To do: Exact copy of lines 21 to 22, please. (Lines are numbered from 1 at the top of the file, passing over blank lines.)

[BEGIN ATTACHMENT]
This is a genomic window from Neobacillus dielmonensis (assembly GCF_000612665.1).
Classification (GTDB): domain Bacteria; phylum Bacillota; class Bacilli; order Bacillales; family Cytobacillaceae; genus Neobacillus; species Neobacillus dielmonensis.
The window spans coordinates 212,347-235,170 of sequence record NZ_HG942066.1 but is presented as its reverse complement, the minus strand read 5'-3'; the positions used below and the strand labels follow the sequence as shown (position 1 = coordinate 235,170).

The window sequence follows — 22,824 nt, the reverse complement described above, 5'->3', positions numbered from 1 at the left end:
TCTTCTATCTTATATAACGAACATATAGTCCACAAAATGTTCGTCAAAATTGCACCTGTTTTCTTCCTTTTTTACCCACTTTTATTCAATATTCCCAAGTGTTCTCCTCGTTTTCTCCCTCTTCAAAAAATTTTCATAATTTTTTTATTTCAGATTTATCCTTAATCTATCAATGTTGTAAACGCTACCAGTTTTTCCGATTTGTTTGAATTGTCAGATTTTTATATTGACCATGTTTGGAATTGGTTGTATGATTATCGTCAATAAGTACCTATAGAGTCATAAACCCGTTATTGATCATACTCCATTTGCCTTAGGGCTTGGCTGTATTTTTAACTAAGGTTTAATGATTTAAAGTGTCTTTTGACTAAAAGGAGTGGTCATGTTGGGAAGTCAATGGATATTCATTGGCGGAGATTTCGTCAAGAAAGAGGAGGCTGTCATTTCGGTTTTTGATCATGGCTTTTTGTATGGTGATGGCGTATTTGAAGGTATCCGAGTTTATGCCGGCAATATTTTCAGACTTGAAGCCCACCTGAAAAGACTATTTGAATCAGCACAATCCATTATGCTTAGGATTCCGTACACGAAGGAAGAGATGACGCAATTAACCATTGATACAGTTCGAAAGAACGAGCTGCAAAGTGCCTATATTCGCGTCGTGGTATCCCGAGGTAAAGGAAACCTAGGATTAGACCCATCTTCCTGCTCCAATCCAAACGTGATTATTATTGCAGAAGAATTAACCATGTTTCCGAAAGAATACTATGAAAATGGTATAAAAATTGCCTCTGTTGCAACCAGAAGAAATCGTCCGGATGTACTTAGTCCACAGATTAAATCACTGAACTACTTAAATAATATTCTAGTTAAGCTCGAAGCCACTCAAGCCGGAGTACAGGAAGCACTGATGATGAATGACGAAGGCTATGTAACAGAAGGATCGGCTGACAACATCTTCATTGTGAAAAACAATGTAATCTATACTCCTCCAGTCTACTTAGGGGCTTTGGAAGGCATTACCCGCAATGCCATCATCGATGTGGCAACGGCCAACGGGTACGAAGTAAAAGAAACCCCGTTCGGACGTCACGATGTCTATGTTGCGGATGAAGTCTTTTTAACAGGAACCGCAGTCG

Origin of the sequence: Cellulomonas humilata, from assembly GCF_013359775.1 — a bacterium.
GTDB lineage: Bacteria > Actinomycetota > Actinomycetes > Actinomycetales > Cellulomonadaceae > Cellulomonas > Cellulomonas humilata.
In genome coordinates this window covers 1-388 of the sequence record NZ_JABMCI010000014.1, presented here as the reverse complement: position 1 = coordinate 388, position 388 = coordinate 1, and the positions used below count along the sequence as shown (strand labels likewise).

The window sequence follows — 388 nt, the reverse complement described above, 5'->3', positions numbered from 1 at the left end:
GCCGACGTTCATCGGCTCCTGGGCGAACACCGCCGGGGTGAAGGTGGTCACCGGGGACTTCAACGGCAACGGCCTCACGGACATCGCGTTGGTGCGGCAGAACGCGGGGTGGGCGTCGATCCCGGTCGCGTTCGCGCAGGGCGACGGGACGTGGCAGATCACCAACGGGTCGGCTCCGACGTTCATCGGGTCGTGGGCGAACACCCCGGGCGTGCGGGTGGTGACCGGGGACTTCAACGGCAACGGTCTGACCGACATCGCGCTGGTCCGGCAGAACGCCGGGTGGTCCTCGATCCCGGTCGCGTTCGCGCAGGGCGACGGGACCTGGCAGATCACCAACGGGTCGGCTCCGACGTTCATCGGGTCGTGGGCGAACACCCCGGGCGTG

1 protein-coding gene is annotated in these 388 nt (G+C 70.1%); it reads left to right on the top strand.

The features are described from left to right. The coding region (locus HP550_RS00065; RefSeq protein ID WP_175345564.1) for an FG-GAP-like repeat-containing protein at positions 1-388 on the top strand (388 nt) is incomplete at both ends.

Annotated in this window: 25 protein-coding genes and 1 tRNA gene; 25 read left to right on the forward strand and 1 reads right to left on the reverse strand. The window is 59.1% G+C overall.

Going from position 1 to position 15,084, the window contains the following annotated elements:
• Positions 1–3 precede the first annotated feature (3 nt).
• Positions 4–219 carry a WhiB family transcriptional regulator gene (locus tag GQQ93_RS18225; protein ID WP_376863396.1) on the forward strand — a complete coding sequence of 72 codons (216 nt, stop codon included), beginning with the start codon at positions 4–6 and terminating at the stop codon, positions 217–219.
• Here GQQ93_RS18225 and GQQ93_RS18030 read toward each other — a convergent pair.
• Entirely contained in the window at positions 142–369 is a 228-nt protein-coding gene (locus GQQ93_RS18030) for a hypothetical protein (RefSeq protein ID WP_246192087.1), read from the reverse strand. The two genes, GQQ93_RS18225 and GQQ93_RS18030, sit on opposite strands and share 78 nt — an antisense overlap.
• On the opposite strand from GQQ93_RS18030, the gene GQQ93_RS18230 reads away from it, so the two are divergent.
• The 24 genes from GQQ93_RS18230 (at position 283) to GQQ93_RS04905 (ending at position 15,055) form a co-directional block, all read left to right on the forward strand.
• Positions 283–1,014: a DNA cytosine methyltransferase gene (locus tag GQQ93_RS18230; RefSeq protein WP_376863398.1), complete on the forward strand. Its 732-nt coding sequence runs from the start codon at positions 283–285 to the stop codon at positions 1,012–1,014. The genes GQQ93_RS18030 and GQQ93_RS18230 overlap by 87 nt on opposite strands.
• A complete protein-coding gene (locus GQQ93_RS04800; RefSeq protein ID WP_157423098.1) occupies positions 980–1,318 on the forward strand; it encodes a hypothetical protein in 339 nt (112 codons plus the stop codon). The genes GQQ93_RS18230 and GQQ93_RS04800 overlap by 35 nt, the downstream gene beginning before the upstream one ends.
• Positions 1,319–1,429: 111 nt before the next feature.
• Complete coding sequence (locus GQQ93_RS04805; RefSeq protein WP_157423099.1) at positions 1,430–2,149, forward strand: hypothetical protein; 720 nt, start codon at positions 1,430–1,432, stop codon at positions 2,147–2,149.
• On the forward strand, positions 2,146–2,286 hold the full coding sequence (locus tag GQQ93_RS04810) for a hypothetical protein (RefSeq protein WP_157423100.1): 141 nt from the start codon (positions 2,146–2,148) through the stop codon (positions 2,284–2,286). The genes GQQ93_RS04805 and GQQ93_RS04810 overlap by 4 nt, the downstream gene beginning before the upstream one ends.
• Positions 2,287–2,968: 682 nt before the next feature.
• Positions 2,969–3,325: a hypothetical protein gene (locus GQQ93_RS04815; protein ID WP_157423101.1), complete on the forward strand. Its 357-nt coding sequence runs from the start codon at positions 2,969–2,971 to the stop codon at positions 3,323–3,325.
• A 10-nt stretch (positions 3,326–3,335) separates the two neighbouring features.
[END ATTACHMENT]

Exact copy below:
• Positions 283–1,014: a DNA cytosine methyltransferase gene (locus tag GQQ93_RS18230; RefSeq protein WP_376863398.1), complete on the forward strand. Its 732-nt coding sequence runs from the start codon at positions 283–285 to the stop codon at positions 1,012–1,014. The genes GQQ93_RS18030 and GQQ93_RS18230 overlap by 87 nt on opposite strands.
• A complete protein-coding gene (locus GQQ93_RS04800; RefSeq protein ID WP_157423098.1) occupies positions 980–1,318 on the forward strand; it encodes a hypothetical protein in 339 nt (112 codons plus the stop codon). The genes GQQ93_RS18230 and GQQ93_RS04800 overlap by 35 nt, the downstream gene beginning before the upstream one ends.